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Multiple pregnancy isn’t a piece of cake

By Vision Reporter

Added 23rd November 2004 03:00 AM

Whereas being pregnant with more than one baby is exciting and is often a happy event for couples, it comes with risks.

Whereas being pregnant with more than one baby is exciting and is often a happy event for couples, it comes with risks.

By Herbert Mugarura
Whereas being pregnant with more than one baby is exciting and is often a happy event for couples, it comes with risks.
Multiple pregnancy usually occurs when more than one egg is fertilised and is implanted in the uterus. This is called fraternal (dizygotic) twinning and can produce boys, girls, or a combination of both. Fraternal multiples (twins, triplets, etc) are siblings conceived at the same time. Just as siblings often look alike, fraternal multiples may look similar.
Sometimes, one egg is fertilised and then divides into two or more embryos. This is called identical twinning. They are all boys or all girls. Identical multiples are genetically identical, and usually look so much alike that even parents have a hard time telling who is who.
In multiple pregnancies, both the mother and her children face certain life-threatening risks.
l Premature birth
About half of twins and nearly all higher-order multiples (triplets, etc) are born premature. More foetuses increase the risk of premature birth. Premature babies are born before their bodies and organ systems have completely formed. These babies are often small, with low birth weights (less than 2,500 grams or 5.5 pounds) and they may need help breathing, eating, fighting infection, and staying warm. Very premature babies, those born before 28 weeks, are especially vulnerable. Many of their organs may not be ready for life outside the mother’s uterus and may be too immature to function well. Many multiple birth babies will need care in a neonatal intensive care unit (NICU).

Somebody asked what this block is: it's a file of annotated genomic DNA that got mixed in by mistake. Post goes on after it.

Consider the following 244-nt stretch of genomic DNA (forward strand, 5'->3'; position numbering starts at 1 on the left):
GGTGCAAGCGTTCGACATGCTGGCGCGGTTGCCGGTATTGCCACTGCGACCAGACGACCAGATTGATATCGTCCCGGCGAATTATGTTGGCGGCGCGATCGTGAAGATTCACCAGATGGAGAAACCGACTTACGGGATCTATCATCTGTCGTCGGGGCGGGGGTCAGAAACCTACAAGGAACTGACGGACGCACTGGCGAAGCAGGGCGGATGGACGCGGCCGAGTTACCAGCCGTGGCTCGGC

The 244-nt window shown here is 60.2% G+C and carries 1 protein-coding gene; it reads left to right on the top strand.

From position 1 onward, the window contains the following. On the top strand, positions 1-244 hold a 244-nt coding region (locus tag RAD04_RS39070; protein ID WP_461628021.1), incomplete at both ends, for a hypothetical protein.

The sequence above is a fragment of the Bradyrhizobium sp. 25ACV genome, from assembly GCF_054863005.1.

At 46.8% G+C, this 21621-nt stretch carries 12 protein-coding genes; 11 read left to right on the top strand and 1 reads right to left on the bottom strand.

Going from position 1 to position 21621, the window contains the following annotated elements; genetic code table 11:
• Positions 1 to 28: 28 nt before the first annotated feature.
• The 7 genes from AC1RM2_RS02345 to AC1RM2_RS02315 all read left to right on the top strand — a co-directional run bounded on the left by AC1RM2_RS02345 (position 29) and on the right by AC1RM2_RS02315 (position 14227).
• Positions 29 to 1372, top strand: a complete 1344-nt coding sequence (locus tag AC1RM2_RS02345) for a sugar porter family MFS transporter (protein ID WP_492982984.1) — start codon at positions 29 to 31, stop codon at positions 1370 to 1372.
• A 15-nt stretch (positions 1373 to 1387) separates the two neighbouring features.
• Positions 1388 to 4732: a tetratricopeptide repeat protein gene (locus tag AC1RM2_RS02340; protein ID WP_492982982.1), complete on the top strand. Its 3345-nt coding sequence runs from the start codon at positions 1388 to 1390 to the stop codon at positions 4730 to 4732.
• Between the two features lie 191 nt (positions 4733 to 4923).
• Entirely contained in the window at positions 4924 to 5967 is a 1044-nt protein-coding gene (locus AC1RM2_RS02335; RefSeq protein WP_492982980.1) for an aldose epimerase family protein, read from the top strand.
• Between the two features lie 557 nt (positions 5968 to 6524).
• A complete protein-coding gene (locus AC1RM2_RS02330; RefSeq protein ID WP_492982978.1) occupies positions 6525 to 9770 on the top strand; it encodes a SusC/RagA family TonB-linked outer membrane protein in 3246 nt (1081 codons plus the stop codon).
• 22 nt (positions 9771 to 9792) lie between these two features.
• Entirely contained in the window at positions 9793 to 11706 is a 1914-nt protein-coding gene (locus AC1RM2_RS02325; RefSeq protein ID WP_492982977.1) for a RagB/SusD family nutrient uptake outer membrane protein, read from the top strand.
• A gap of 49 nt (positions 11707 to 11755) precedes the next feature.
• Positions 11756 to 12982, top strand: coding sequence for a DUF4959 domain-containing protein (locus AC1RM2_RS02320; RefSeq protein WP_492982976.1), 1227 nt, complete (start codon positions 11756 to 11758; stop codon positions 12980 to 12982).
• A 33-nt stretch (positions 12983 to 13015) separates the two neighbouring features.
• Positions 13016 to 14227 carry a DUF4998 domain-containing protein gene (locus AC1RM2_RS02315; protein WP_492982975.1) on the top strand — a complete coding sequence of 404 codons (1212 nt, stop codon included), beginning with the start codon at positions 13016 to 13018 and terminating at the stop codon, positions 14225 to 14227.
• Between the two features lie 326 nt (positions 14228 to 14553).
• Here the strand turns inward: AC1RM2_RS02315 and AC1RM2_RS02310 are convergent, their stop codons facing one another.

l High blood pressure
Women with multiple foetuses are more than three times likely to develop high blood pressure during pregnancy. This condition often develops earlier and is more severe than in pregnancy with one baby. It can also increase the chance of placental abruption (early detachment of the placenta).
l Anaemia
It is more than twice as common in multiple pregnancies as in a single birth.
l Birth defects
Multiple birth babies have about twice the risk of congenital (present at birth) abnormalities including neural tube defects (such as spina bifida), gastrointestinal, and heart abnormalities.
l Miscarriage
A phenomenon called the vanishing twin syndrome in which more than one foetus is diagnosed, but vanishes (or is miscarried), usually in the first trimester is more likely in multiple pregnancies. This may or may not be accompanied by bleeding. The risk of pregnancy loss is increased in later trimesters as well.
l Twin-to-twin transfusion syndrome
It is also known as stuck twin syndrome. It is a condition of the placenta that develops only with identical twins that share a placenta. Blood vessels connect within the placenta and divert blood from one foetus to the other. It occurs in about 15 percent of twins with a shared placenta.
l Abnormal amounts of amniotic fluid
This is more common in multiple pregnancies, especially for twins that share a placenta.
l Caesarean delivery
Abnormal foetal positions increase the chances of caesarean birth.
l Bleeding
The large placental area and over-distended uterus place a mother at risk of bleeding after delivery in many multiple pregnancies.
Because of the risks of multiple pregnancies, in recent years a procedure called multifoetal pregnancy reduction has been used for women with many foetuses, especially four or more. This procedure involves injecting one or more foetuses with a lethal medication early in pregnancy. The objective of multifoetal reduction is that by reducing the number of foetuses in the pregnancy, the remaining foetuses may have a better chance for health and survival.

The writer is a
medical doctor

Multiple pregnancy isn’t a piece of cake

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